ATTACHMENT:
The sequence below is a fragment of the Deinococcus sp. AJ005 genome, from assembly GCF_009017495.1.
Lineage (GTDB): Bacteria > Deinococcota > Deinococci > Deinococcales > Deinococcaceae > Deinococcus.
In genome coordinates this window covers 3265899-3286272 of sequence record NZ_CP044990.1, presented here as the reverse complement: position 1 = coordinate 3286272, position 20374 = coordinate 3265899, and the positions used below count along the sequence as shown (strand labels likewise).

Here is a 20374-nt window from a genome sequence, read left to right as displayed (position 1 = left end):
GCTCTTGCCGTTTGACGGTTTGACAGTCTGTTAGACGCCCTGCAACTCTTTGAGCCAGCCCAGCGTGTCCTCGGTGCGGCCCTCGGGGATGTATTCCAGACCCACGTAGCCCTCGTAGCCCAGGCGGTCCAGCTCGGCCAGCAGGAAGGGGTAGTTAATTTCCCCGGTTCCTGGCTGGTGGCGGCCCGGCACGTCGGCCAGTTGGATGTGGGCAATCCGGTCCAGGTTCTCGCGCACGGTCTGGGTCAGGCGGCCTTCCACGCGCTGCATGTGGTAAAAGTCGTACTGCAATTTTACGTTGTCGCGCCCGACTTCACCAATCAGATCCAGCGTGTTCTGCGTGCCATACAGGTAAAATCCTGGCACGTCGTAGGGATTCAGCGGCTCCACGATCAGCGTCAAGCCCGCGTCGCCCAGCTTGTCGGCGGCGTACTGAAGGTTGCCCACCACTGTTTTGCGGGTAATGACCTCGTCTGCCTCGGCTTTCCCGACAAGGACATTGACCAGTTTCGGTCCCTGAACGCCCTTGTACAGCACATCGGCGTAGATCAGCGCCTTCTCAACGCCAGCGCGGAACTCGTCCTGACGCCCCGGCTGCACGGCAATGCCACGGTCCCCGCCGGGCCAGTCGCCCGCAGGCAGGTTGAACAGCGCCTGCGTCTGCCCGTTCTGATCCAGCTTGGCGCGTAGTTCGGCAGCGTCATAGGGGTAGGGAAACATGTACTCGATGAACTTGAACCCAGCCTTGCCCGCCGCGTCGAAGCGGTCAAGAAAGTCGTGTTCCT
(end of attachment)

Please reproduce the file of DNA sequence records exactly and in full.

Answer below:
The sequence below is a fragment of the Deinococcus sp. AJ005 genome, from assembly GCF_009017495.1.
Lineage (GTDB): Bacteria > Deinococcota > Deinococci > Deinococcales > Deinococcaceae > Deinococcus.
In genome coordinates this window covers 3265899-3286272 of sequence record NZ_CP044990.1, presented here as the reverse complement: position 1 = coordinate 3286272, position 20374 = coordinate 3265899, and the positions used below count along the sequence as shown (strand labels likewise).

Here is a 20374-nt window from a genome sequence, read left to right as displayed (position 1 = left end):
GCTCTTGCCGTTTGACGGTTTGACAGTCTGTTAGACGCCCTGCAACTCTTTGAGCCAGCCCAGCGTGTCCTCGGTGCGGCCCTCGGGGATGTATTCCAGACCCACGTAGCCCTCGTAGCCCAGGCGGTCCAGCTCGGCCAGCAGGAAGGGGTAGTTAATTTCCCCGGTTCCTGGCTGGTGGCGGCCCGGCACGTCGGCCAGTTGGATGTGGGCAATCCGGTCCAGGTTCTCGCGCACGGTCTGGGTCAGGCGGCCTTCCACGCGCTGCATGTGGTAAAAGTCGTACTGCAATTTTACGTTGTCGCGCCCGACTTCACCAATCAGATCCAGCGTGTTCTGCGTGCCATACAGGTAAAATCCTGGCACGTCGTAGGGATTCAGCGGCTCCACGATCAGCGTCAAGCCCGCGTCGCCCAGCTTGTCGGCGGCGTACTGAAGGTTGCCCACCACTGTTTTGCGGGTAATGACCTCGTCTGCCTCGGCTTTCCCGACAAGGACATTGACCAGTTTCGGTCCCTGAACGCCCTTGTACAGCACATCGGCGTAGATCAGCGCCTTCTCAACGCCAGCGCGGAACTCGTCCTGACGCCCCGGCTGCACGGCAATGCCACGGTCCCCGCCGGGCCAGTCGCCCGCAGGCAGGTTGAACAGCGCCTGCGTCTGCCCGTTCTGATCCAGCTTGGCGCGTAGTTCGGCAGCGTCATAGGGGTAGGGAAACATGTACTCGATGAACTTGAACCCAGCCTTGCCCGCCGCGTCGAAGCGGTCAAGAAAGTCGTGTTCCT